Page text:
Come join Eric Wareheim (of “Tim & Eric”) and Doug Lussenhop (DJ Douggpound) for an evening of surprises: music videos, short films, video experiments and TV sneak peeks. Like a Gump-ian box of chocolates, you never know what you’re gonna get. Except you know you’re gonna get the world premiere of Eric’s new music video for Major Lazer/Diplo for “Pon De Floor”. You also know you’re gonna get free beer and hot dogs afterwards. And you know it’s not gonna suck, like Forrest Gump. It’s gonna be fun, awesome, cool, and neat! See ya there!
Thanks Jesse Merlin!
Henry Lanz, Stanford professor, Nabokov’s colleague and chess partner who “married the 14-year-old daughter of a friend.” Was he Humbert Humbert?
Over the chessboard, Lanz confided a dark secret that Nabokov told biographer Field: the memorably dapper professor led a double life. On weekends, he drove to the country to participate in orgies with ?
Marc Campbell of New Wave group The Nails posted this on Facebook:
In the 30 years since 88 LINES ABOUT 44 WOMEN was first recorded there has never been a video version authorized by THE NAILS. Of the dozens of videos on youtube that pay homage to the song, this is the only version created by a member of the band, me. So, here’s the world premier of 88 LINES the video. Hope you enjoy it. I had fun making it.
Update: This is the infamous video of 88 LINES ABOUT 44 WOMEN that was banned by youtube.
After The Yardbirds in Blow-Up, my 2nd favorite band cameo has got to be from The Zombies in Skidoo-auteur Otto Preminger’s Bunny Lake Is Missing. They’re seen only briefly (and on a pub TV at that), but their presence does wonders to anchor the film in a place and time. And in a clear reaching out to, you know, “the kids,” they even cut a promo for Bunny—one that manages to mock, it seems, the very serious film they’re selling!
The New Republic’s always brilliant John B. Judis wrote an excellent short essay in last month’s Foreign Policy that everyone should read. I could not agree more with the sentiments here:
In 1995, a magazine published by a conservative Washington think tank brought together a group of writers and scholars to debate a question that seemed to have a foregone conclusion: ?
I like how he’s confused by the rules of American Football. I doesn’t make any sense to me, either, and I’m American… (HT Mikki Halpin)
I am really enjoying Psychoville the new seven part BBC2 comedy series from the League of Gentlemen’s Steve Pemberton and Reece Shearsmith. I am an absolute League of Gentlemen fanatic (as anyone who knows me can tell you) and Psychoville’s seven episode run has me in TV heaven.
Attempting to make a comedic series as complex and multi-layered as, say, “24” or “Lost” and with distinctly Hitchcockian elements in abundance (ep #4 is one continuous shot!), Pemberton and Shearsmith’s script ties together several disparate characters: Maureen and David Sowerbutts, a mother-son serial killer duo; Mr. Jelly, a bitter one-armed alcoholic party clown for hire; Oscar Lomax, a blind millionaire who collects Beanie Babies; Joy Aston (played by Dawn French), a nurse who believe a doll is her real son and a dwarf actor with telekinesis trying to hide his “midget porn” past.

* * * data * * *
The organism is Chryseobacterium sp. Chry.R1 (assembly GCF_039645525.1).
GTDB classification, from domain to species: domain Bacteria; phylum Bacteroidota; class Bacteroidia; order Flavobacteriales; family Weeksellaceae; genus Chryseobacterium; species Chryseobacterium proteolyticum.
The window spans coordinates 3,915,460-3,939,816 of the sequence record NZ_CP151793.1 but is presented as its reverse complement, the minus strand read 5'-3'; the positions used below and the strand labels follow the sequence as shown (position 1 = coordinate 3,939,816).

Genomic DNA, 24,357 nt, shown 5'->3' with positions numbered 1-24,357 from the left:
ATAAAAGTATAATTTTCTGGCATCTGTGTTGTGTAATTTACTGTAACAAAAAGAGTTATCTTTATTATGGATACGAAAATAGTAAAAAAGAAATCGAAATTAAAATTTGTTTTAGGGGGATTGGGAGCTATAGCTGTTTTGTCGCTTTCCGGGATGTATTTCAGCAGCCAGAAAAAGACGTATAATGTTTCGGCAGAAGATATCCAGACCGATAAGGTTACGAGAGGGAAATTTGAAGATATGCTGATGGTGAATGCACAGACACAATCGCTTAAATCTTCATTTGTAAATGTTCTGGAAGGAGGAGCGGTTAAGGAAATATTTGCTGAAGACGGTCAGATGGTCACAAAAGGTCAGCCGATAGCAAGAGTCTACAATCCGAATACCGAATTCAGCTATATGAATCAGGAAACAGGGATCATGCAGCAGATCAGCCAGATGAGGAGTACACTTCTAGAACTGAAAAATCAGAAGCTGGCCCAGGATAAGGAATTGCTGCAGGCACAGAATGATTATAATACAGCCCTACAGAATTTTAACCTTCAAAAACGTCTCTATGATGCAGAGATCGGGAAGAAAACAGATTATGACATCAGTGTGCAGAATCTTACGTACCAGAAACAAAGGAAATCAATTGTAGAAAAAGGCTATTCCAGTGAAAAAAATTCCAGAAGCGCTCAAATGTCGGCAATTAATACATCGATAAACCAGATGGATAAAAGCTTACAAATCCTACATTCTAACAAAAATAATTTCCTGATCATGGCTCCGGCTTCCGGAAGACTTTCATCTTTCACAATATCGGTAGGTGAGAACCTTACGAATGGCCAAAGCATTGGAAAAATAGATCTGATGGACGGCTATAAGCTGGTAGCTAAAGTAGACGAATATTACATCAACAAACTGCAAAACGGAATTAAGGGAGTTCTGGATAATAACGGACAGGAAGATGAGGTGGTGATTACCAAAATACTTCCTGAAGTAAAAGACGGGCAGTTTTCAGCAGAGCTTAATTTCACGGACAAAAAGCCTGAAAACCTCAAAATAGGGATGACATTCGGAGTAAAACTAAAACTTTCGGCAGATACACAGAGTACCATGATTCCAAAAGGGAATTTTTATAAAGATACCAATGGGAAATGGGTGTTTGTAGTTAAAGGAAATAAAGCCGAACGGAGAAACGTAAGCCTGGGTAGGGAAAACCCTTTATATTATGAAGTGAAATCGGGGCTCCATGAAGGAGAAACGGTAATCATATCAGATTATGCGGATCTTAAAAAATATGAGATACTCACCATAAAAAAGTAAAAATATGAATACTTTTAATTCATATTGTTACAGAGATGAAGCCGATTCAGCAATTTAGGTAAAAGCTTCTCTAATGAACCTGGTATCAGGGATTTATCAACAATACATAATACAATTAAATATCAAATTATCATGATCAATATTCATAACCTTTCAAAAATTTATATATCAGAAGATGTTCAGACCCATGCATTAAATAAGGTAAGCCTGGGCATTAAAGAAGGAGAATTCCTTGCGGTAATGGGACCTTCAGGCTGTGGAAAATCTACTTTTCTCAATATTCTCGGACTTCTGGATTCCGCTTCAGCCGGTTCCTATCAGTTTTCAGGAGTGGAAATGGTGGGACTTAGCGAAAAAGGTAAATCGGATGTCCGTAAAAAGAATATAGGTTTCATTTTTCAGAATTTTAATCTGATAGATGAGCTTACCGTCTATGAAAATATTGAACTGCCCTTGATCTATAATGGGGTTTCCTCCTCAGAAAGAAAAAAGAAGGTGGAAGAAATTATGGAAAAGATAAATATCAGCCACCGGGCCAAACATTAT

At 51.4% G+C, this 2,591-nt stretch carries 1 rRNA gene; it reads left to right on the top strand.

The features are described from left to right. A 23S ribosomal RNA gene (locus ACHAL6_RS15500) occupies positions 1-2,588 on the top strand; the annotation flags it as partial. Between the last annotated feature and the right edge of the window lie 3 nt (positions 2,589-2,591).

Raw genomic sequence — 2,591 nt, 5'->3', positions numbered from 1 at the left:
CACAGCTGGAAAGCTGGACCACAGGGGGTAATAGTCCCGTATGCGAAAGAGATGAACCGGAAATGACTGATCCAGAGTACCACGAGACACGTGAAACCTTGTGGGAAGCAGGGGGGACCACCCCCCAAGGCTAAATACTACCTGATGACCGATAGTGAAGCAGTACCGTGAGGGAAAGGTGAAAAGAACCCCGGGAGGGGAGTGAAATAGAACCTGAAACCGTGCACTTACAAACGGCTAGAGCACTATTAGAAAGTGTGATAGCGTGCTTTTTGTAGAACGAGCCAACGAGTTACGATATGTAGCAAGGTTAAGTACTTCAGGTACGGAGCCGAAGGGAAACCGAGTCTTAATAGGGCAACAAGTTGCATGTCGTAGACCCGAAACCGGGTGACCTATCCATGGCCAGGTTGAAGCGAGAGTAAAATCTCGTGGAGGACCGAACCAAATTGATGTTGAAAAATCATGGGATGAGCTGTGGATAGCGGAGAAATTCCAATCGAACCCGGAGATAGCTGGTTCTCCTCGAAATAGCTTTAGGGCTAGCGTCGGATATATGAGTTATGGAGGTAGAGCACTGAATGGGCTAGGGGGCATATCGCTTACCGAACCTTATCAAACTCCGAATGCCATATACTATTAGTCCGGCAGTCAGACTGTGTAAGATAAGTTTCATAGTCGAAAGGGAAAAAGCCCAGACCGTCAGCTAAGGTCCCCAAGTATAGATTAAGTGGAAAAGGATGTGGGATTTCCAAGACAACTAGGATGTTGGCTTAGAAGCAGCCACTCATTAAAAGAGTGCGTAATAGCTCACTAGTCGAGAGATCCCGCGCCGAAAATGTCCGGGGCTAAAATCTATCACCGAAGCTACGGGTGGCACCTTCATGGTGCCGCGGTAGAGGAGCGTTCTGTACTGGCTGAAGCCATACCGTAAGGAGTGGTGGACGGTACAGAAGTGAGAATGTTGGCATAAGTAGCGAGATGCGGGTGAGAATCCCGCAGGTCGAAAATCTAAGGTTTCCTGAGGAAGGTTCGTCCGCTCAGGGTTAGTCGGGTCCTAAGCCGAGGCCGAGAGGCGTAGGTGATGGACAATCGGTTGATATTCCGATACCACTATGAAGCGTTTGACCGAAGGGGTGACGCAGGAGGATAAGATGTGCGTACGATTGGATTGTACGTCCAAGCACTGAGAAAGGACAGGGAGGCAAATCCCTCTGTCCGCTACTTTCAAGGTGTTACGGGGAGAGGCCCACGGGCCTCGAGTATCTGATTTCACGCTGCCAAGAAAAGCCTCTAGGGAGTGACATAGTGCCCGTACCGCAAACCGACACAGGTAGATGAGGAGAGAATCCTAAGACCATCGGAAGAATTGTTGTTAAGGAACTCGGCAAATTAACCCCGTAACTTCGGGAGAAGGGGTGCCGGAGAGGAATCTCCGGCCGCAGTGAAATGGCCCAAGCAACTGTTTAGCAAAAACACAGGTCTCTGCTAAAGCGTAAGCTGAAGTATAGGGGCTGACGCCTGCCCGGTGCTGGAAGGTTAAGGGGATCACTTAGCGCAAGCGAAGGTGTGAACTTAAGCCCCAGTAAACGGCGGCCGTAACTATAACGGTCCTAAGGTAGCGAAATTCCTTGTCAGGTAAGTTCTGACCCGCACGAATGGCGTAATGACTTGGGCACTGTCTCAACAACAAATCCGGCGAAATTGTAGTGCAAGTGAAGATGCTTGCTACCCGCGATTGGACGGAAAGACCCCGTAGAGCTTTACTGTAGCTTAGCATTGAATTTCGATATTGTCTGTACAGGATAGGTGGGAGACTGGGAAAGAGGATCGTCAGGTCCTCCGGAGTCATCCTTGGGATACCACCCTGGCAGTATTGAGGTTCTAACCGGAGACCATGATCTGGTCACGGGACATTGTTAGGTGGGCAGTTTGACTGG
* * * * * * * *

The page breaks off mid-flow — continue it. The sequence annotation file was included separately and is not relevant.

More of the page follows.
All six are connected by a mysterious letter they all receive that simply reads: “I know what you did.”
Welcome to Psychoville by co-creator Reece Shearsmith
Psychoville: the new home of horror comedy
Video interview with Steve Pemberton and Reece Shearsmith
I accidentally stumbled across this clip of Madonna making a very early appearance at the fabled Danceteria nightclub in New York. It’s a wonder more people haven’t looked at this clip—just 4k as I write this. Must be one of the earliest Madonna performances out there (according to Wikipedia it was her very first “solo” appearance, but I’m not sure I believe that).
Madonna used to work at Danceteria, in the coat check. This is from a weekly talent show/cabaret night there that was called “No Entiendes,” hosted by Howie Montaug and DJ Anita Sarko.
Bryan Talbot is the man who invented modern comics. But you’d never know, because he’s one of the most unsung artists in the field.
Talbot’s Luther Arkwright comic started off in the mid-seventies as a pastiche of Michael Moorcock’s Jerry Cornelius character, but by the time Talbot had completed the series in the eighties, he’d ended up laying down the template from which Alan Moore, Grant Morrison, Neil Gaiman, Garth Ennis and the entire Vertigo line of comics sprang from. Talbot borrowed not only from Moorcock and the British New Wave (of science fiction) but also film techniques like Nic Roeg’s use of cross-cutting, ending up with a particularly potent mix of subject matter, characterization and technique that would inspire practically the entire next twenty years of “mature readers” comics.
(Warren Ellis on Luther Arkwright: “[It’s] probably the single most influential graphic novel to have come out of Britain to date… probably Anglophone comics’ single most important experimental work.”)
Arkwright is an albino assassin who drops out in the sixties, gets stoned, activates his psychic powers, ends up in a parallel England where Oliver Cromwell’s rule never ended, attains enlightenment in a tantric sex ritual, and is charged with leading a revolution against the brutal Puritan regime. Somehow it’s a lot more complicated and cosmic than that?